The Trump world’s accusations about a “deep state” plot to destroy the president are now increasing in volume, with the revelation that the FBI used an informant to probe connections between the Trump campaign and Russia. Mr Trump himself has greeted this news as further confirmation of an establishment plot to undermine him. But the fact that a theory is popular does not make it true. There is no evidence that the FBI, nor the “deep state”, was intent on destroying the Trump campaign. On the contrary, the FBI director, James Comey, did Mr Trump a favour by publicly re-opening an inquiry into Hillary Clinton’s mishandling of official emails — while keeping quiet about FBI suspicions of links between the Russian state and the Trump campaign. The fact that an FBI informant was probing evidence of these links is not, as Mr Trump would have it, the “all time biggest political scandal”. It is exactly what an intelligence service should be doing.
The “deep state” controversy may be phony. But it is still significant. For it reveals the extent to which paranoid fantasy has now entered the mainstream of American political discourse — fanned by the president himself. The theory that there is a “deep state” behind the scenes manipulating politicians and controlling the course of events is traditionally most prevalent in countries that are poorer than the US, with lower levels of education and weaker democratic traditions.
In places like Turkey, Pakistan, Egypt, Thailand and Indonesia, the notion of a deep state is far from fanciful. All these countries have experienced military coups (sometimes repeatedly) when the armed forces moved against elected politicians. Those scarring experiences leave a legacy of fear about the connections between business, the military and the intelligence services. That kernel of justified suspicion often then creates a political culture, in countries such as Turkey, in which conspiracy theories are rife — something that is corrosive of the trust in institutions that is crucial to a functioning democracy. It should not need saying, but American political traditions are very different from those of Turkey or Pakistan. The US has no history of military coups. And America has an entrenched tradition of an independent civil service that obeys the law and the constitution.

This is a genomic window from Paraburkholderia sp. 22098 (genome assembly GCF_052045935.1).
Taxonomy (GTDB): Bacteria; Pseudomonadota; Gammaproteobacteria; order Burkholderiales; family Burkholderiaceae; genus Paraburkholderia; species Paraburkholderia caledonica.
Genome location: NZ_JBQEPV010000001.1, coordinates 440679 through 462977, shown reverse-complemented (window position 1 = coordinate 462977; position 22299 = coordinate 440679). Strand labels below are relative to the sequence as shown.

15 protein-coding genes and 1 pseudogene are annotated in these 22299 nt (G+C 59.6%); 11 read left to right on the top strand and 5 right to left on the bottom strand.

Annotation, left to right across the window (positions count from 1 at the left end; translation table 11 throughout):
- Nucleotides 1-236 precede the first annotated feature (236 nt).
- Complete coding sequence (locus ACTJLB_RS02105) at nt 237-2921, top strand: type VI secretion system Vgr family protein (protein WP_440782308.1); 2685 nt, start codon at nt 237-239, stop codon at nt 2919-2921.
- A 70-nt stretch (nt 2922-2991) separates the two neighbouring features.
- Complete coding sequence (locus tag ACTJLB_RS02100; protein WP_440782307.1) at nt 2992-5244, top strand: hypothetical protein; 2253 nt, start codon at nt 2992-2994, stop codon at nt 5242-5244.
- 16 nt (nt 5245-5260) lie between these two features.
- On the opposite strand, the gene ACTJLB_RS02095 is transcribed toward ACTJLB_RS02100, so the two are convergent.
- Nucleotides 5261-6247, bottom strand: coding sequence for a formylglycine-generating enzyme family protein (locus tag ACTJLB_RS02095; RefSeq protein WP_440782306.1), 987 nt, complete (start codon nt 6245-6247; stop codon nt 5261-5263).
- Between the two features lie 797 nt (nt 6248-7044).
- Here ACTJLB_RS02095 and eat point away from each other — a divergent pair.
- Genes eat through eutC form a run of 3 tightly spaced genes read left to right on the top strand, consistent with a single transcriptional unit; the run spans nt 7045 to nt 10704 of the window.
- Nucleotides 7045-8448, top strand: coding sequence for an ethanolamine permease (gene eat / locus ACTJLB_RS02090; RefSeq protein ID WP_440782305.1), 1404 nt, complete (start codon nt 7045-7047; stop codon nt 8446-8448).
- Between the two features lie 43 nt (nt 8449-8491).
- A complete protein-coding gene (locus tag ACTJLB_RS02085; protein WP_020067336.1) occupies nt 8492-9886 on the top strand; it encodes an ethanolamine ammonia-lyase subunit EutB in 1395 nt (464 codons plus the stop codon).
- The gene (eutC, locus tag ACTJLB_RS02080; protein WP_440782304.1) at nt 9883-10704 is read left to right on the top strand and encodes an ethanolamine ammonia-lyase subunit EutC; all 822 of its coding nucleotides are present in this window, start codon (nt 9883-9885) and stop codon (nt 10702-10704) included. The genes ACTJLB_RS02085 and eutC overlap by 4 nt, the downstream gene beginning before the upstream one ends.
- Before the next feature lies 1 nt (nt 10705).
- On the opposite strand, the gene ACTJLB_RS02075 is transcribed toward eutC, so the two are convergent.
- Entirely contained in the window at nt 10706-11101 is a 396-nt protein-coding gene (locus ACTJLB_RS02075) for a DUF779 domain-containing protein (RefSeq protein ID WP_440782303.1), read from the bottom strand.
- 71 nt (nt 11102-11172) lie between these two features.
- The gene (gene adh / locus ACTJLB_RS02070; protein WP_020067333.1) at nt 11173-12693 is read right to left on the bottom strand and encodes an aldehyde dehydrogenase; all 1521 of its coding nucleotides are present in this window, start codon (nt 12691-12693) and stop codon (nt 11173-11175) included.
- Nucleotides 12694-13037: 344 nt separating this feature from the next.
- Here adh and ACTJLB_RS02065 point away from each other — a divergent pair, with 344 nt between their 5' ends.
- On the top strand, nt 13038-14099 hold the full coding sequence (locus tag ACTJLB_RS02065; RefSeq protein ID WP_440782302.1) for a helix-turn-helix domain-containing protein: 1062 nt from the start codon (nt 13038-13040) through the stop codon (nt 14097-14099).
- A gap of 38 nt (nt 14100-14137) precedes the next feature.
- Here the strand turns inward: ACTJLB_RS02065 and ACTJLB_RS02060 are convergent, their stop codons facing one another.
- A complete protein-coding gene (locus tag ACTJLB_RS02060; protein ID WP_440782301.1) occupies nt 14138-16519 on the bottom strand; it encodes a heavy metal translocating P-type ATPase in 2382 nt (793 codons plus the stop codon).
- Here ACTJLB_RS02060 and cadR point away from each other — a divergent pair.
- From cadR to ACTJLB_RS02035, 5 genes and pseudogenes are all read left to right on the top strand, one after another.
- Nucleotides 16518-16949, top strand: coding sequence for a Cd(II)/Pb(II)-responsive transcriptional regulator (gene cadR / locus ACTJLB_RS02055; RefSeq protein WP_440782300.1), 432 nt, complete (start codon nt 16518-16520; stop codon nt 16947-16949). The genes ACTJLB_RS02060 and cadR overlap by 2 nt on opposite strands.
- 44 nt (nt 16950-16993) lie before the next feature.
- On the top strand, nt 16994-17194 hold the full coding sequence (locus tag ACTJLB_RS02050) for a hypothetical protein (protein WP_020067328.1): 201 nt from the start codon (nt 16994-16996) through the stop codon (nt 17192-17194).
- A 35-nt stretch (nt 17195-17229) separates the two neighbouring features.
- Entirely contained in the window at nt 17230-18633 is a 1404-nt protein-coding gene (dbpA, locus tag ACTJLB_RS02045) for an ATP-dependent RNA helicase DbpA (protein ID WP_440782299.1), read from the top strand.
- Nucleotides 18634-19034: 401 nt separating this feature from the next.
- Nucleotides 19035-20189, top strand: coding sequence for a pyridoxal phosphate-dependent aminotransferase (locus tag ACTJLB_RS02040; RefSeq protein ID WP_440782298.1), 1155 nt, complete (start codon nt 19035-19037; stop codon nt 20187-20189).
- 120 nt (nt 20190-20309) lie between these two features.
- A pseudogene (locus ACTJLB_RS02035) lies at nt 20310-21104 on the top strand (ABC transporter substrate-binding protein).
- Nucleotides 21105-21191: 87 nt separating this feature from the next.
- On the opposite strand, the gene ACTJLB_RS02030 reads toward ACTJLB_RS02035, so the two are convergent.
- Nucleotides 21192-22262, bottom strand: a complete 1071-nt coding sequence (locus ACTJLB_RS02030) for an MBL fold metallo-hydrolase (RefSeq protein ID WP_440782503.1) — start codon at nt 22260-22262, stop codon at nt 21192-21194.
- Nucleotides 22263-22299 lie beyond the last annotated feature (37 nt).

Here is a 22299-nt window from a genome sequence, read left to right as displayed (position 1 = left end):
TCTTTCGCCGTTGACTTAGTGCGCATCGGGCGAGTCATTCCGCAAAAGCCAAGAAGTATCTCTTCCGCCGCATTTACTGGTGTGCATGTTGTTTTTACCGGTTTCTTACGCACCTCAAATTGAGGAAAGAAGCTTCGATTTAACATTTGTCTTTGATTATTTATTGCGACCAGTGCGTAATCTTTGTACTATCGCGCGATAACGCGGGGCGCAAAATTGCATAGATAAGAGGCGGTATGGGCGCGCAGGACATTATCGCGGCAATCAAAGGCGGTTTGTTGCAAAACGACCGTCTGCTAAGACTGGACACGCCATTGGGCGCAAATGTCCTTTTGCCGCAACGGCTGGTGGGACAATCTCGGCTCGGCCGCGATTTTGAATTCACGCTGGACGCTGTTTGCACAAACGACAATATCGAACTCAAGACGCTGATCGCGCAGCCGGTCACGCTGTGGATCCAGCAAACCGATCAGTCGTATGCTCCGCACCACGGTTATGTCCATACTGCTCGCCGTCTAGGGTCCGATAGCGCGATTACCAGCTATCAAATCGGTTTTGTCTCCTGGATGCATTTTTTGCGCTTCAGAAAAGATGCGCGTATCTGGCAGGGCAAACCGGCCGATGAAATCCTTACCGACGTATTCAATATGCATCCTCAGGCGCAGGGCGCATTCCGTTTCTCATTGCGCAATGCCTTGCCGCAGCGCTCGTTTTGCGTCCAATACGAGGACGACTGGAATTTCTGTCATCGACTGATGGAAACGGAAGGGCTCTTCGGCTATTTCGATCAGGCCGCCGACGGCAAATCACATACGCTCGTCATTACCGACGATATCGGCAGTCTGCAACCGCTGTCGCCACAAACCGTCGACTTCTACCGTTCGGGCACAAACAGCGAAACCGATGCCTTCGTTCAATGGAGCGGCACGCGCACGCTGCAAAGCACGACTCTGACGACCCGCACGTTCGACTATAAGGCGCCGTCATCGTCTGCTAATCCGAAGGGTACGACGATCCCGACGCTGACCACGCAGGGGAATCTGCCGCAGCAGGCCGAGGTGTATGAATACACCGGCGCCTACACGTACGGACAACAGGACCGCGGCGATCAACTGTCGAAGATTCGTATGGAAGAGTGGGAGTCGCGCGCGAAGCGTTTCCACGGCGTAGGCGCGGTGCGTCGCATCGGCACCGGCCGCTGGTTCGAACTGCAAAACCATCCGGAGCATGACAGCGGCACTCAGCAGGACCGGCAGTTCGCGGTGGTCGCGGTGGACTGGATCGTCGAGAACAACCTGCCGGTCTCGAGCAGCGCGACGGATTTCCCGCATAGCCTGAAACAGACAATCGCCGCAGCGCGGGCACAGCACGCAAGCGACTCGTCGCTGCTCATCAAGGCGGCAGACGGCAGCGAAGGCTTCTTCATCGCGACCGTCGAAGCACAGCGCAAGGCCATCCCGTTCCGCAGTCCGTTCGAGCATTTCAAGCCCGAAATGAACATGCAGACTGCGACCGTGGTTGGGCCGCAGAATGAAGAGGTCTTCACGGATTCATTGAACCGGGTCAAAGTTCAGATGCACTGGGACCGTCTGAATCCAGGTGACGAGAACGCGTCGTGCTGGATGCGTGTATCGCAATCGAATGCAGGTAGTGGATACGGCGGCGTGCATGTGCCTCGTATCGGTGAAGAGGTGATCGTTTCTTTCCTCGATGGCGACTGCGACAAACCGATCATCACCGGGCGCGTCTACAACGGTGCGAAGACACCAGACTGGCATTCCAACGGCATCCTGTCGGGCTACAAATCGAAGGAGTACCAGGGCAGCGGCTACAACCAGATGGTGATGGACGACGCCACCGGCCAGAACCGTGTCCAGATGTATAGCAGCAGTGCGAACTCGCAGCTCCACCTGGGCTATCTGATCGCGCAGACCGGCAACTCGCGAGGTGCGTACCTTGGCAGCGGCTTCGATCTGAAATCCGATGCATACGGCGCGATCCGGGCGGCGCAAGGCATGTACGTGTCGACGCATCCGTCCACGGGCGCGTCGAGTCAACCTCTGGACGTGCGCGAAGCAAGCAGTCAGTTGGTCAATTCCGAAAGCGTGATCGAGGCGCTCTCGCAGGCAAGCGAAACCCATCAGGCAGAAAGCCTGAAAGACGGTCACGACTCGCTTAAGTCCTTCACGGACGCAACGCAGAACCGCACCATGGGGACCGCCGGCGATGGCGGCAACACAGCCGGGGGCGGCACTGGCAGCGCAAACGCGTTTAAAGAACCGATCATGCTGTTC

The Trump administration’s problems come not from an insidious, undemocratic ‘Deep State’ but simply from the state — the large, complex hive of people and procedures that constitute the US federal government.
rhetorical claim: There is a crisis of European weakness. In a world increasingly defined by great-power competition, Europe is finding it increasingly hard to defend its preferred model of multilateral decision-making and soft-power diplomacy. As Mr. Trump decided to make his U-turn on Iran, he looked to other American allies: Israel, Saudi Arabia, the United Arab Emirates.
rhetorical effect: justifies American bullying; weakens multi-lateral decision-making and soft-power diplomacy. Rather than “leading from behind,” America no longer cares about moral leadership, just about brute domination. The ‘Shining city on a hill” has become a fortress empire, something to be feared, not admired.
rhetorical claim: Democrats and their media allies are again shouting “constitutional crisis,” this time claiming President Trump has waded too far into the Russia investigation. The howls are a diversion from the actual crisis: the Justice Department’s unprecedented contempt for duly elected representatives, and the lasting harm it is doing to law enforcement and to the department’s relationship with Congress.
rhetorical effect: part of the pre-emptive strike against the Mueller probe; creating something out of nothing, and then calling this nothing a threat to the Constitution when the only threat to the Constitution is this mythic deep state conspiracy and attempt to undermine the criminal justice system.